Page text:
It was a simple whim that saved my life: I had finished reporting in Barbados quicker than anticipated and so I changed my flight to Havana, getting on an earlier plane. Two days later, a terrorist blew up the Cuba-bound flight I had been booked on.
All 73 people aboard perished.
I would have been the 74th.
On Monday, the man believed to have masterminded this horrific attack in 1976, Luis Posada Carriles, will go on trial in El Paso, Texas. But perhaps because he spent most of his adult life working for the Central Intelligence Agency, he is not being tried for that crime.
Nor is he being judged for his apparent role as mastermind of a string of bombings in Havana, including one at a hotel that killed an Italian tourist. He is only being charged with violating immigration law and obstructing justice.
In an age when terror and terrorism are said to be the greatest global threats to civilization, this case perfectly illustrates how elastic the definition of those terms has become. Any violent act against the United States or the West is decried as terrorism, while some true terrorists are either lionized or, at worst, subject to prosecution for relatively trivial offenses.
“He worked for the CIA at a time when elder Bush was CIA director and had a special interest in Latin American issues,” said Blake Fleetwood, a journalist who has covered the case for years and once conducted a taped interview in which Posada Carriles freely admitted to terrorist crimes. “He knows so many secrets about the workings of the U.S. government that the government has been very slow to prosecute him. They're kind of hoping he'll die before this goes any further.”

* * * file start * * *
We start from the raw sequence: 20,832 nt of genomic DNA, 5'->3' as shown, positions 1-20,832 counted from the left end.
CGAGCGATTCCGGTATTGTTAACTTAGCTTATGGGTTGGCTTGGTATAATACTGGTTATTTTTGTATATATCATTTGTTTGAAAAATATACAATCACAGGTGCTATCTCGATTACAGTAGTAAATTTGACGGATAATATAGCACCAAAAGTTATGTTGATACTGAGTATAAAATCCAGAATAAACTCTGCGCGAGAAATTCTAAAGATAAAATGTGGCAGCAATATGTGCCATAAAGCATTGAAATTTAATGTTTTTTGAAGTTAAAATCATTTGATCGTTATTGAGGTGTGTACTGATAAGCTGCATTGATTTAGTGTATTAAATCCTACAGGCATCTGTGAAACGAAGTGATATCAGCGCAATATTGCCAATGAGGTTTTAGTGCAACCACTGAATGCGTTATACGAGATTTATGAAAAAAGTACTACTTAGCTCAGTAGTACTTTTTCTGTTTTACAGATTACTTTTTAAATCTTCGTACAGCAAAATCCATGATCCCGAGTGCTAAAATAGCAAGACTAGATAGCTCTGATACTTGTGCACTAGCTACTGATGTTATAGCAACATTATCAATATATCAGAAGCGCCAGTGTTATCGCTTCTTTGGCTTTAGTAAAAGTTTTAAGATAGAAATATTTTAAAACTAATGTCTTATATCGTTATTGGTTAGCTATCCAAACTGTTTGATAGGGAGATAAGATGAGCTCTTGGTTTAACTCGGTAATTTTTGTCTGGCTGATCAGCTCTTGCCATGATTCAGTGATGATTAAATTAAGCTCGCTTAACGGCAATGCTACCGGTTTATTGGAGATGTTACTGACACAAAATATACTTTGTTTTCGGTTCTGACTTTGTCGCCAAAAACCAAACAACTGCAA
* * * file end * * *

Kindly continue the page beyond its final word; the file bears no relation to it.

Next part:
All 73 people aboard perished. I would have been the 74th.
“Obviously someone is protecting him,” Fleetwood said. “We trained him. He's our boy. I think he's still a hero to some people [at CIA headquarters] in Langley. He did what we asked him to do, and we don't leave our fallen soldiers on the battlefield. We protect them, and there's a tremendous sense of loyalty to him. He did what we trained him to do.”
Any outcome of this trial will be an outrage. A verdict of not guilty will be another in a long string of victories for the proud assassin. He would even be able to claim victory if the jury finds him guilty, because it will mean that, at age 82, he has once again escaped direct responsibility for his crimes. He is a poster child for the hypocrisy of today's anti-terror campaign.
Posada Carriles was born in Cuba, and like many of his generation, fled the Castro regime, resolving to do all he could to destroy it. Unlike most of his compatriots, however, he chose the route of armed violence.
He was among the dreamers who organized the Bay of Pigs invasion in 1961, and after its failure he began a long career in the service of the U.S. government. He was trained in sabotage and commando tactics at Fort Benning, and then joined the Florida-based CIA team charged with deposing or assassinating Fidel Castro.
After differences with the agency, reportedly over his association with drug traffickers, he relocated to Venezuela, where he quickly became chief of operations for the state intelligence agency.